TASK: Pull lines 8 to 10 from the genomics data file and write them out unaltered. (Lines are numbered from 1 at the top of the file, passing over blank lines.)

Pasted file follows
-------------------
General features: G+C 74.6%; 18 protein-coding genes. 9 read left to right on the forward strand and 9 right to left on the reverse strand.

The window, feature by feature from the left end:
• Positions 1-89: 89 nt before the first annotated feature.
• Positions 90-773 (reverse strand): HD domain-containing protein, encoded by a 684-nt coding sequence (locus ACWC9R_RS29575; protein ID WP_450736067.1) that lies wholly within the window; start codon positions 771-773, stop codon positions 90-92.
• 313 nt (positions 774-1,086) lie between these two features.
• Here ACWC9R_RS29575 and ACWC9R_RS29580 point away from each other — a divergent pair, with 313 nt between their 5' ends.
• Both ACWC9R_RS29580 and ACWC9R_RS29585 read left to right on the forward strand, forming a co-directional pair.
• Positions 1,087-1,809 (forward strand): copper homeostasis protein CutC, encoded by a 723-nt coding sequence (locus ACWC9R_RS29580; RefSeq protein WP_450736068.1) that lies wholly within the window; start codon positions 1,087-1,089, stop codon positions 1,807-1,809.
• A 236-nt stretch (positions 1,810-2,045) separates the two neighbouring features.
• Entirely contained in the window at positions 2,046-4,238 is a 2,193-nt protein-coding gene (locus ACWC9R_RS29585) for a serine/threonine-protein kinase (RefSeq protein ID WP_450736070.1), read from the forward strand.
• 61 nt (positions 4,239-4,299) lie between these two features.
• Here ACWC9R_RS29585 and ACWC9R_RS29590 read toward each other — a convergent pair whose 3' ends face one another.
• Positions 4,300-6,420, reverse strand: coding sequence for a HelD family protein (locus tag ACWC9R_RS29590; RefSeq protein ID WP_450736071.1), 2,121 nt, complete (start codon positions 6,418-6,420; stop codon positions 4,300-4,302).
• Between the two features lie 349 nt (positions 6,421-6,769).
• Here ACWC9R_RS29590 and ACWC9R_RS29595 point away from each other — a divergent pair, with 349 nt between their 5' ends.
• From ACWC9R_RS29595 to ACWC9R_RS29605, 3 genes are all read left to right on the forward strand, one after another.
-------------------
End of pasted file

• Positions 1,087-1,809 (forward strand): copper homeostasis protein CutC, encoded by a 723-nt coding sequence (locus ACWC9R_RS29580; RefSeq protein WP_450736068.1) that lies wholly within the window; start codon positions 1,087-1,089, stop codon positions 1,807-1,809.
• A 236-nt stretch (positions 1,810-2,045) separates the two neighbouring features.
• Entirely contained in the window at positions 2,046-4,238 is a 2,193-nt protein-coding gene (locus ACWC9R_RS29585) for a serine/threonine-protein kinase (RefSeq protein ID WP_450736070.1), read from the forward strand.